Coconut Grove, Miami: A Cultural Hub Enters a New Era
By: Erica Corsano
Coconut Grove, affectionately referred to as “the Grove” by locals, is one of Miami’s most vibrant neighborhoods. Over the years, the area has been likened to San Francisco’s Haight-Ashbury, and has served as home to a robust creative community of artists and musicians. (Fun fact: Joni Mitchell was discovered here.)
This legacy of creativity is on display throughout the neighborhood. The Coconut Grove Art Festival has been showcasing area artists for more than 50 years, predating Art Basel Miami, which arrived in the city in 2002. The area is also historically significant as the birthplace of the Miami Black Arts Workshop, a Black artistic collective active in West Coconut Grove.
This verdant marina-front enclave has had its ups and downs over the years. At one time the hottest destination in all of South Florida and a bustling hub for the wealthy and well-heeled from the 1960s to the late 1980s, the Grove saw a decline in the 1990s and the 2000s driven by South Beach’s boom in popularity among tourists. The last few years, however, have ushered in a burst of new activity, bringing luxury condominium towers, swanky hotels, bars, restaurants, and chic shops to the eclectic neighborhood.
Places to Know
In 2015, Peter Zalewski, a principal with the consulting firm Condo Vultures, told the Miami Herald that Coconut Grove was “an unknown market for luxury high-end condos.” But much has changed in the past few years. Park Grove—with architecture by the legendary Rem Koolhaas’s OMA, interiors by Meyer Davis, and kitchens and baths by Studio Sofield—was one of the first new luxury condominiums on the scene. Mr. C Miami Hotel (of Cipriani fame) and Mr. C Residences are also neighborhood standouts among a number of smaller residential developments.
The historical indoor-outdoor retail destination CocoWalk plays host to hot spots like Planta Queen, a high-end vegan restaurant; beauty chain Bluemercury; and trendy clothing boutique Late Night Gypsy. The Bazaar Project, a must-shop boutique, offers up a chic mix of accessories, home items, decor, gift items, and blingy objects, in an impeccably designed storefront with a charming cafe.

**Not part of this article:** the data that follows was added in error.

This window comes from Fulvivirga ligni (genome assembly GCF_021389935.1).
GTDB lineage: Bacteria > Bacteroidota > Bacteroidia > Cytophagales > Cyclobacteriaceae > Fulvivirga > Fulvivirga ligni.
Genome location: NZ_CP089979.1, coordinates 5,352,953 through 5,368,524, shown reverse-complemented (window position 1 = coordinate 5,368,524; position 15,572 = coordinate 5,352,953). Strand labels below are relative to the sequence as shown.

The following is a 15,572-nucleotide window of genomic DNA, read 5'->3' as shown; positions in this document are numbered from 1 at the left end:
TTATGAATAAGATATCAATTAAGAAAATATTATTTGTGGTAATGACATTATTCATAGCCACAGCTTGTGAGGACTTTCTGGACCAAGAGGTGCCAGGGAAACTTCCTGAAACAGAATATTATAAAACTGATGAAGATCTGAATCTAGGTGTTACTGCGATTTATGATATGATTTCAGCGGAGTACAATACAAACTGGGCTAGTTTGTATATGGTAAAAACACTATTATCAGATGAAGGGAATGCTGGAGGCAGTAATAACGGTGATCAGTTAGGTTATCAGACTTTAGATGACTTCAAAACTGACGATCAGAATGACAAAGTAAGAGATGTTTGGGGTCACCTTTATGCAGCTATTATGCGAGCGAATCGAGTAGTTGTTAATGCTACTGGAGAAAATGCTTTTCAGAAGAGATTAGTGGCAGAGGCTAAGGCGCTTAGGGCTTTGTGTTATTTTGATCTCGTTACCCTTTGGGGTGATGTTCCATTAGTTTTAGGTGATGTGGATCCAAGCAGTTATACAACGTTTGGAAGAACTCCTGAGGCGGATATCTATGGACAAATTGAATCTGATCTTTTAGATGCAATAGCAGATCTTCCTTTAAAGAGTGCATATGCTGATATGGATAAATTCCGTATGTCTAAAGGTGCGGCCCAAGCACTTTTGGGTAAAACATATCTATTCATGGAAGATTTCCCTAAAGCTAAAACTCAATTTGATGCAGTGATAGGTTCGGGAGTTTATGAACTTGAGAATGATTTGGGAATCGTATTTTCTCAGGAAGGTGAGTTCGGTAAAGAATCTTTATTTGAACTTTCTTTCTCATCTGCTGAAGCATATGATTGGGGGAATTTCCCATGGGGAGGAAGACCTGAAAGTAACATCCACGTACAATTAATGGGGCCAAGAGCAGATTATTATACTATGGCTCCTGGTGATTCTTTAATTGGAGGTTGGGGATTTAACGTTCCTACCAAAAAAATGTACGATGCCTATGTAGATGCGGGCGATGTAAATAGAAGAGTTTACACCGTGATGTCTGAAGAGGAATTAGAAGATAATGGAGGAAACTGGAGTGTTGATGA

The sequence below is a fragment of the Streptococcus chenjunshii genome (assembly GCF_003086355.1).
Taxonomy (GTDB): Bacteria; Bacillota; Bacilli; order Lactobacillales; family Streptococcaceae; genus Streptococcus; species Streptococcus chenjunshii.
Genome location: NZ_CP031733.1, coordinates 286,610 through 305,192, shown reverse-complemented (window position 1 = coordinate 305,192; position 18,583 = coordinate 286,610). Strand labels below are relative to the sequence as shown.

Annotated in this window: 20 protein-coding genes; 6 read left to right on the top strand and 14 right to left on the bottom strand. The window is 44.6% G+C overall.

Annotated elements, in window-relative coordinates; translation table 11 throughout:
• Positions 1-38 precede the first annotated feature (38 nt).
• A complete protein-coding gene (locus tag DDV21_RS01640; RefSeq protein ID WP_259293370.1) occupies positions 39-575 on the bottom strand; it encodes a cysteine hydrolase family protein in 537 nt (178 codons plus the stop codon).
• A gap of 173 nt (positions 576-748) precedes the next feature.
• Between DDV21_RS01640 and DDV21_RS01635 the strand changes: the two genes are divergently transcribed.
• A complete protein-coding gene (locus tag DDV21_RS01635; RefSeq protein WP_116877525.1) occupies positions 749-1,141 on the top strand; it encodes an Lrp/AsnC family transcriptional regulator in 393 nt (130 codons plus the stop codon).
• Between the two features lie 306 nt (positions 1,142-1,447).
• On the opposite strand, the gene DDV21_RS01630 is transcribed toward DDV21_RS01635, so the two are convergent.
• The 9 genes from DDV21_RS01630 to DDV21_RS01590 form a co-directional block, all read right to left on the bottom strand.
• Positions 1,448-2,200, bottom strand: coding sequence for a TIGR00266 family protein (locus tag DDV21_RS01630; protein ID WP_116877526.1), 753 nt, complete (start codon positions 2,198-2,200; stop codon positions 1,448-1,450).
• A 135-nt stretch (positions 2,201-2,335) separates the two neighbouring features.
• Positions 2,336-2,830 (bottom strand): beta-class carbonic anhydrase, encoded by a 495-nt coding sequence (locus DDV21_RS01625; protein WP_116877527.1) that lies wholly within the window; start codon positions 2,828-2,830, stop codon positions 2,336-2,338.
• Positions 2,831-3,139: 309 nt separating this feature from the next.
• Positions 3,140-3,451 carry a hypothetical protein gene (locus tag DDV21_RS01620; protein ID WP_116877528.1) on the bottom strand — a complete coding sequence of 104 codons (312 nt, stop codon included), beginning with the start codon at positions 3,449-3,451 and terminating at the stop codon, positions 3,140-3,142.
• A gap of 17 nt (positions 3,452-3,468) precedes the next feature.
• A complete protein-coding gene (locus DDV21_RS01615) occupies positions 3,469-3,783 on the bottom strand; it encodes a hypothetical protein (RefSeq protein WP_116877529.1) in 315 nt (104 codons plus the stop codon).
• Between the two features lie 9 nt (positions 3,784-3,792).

The neighborhood’s dining scene is a mix of old and new, including Miami staple Harry’s Pizzeria, chef-driven global cuisine spot Ariete, cult-favorite burger joint LoKal (with an adjacent milkshake shop, Vicky’s House), decadent dessert outpost Fireman Derek’s, New York transplant Sadelle’s, and longtime go-to brunch spot Greenstreet Cafe.
Built and donated to the city by industrialist James Deering, Vizcaya Museum & Gardens is a stunning estate beautifully stuck in time. Its grand edifice is filled with antiques and art, and its impeccably manicured gardens occupy over 10 acres.
The waterfront Barnacle Historic State Park is also worth a visit. The former Victorian estate is on five acres of mangrove forest and plays host to the oldest house in Miami-Dade County still standing in its original location. It was built in 1891 for Ralph Middleton Munroe, the first commodore of the Biscayne Bay Yacht Club.
Biscayne Bay is the easternmost boundary of this waterfront neighborhood, which is also capped by U.S. 1 (and the skyscraper-laden Brickell neighborhood) to the north, Le Jeune Road (and the “City Beautiful,” Coral Gables) to the west, and North Prospect Drive (and the exclusive Cocoplum enclave in Coral Gables) to the south.
According to real estate insights platform Movoto, the median list price of condominiums/townhomes in the neighborhood as of December 2021 was $1.15 million. That was down slightly from $1.32 million in December 2020. The median list price of all property types in December 2021 was $1.425 million, up from 2020’s $1.35 million.
It’s the Ideal Neighborhood for…
…people who love a neighborhood vibe, but are also looking for a rich history and modern amenities.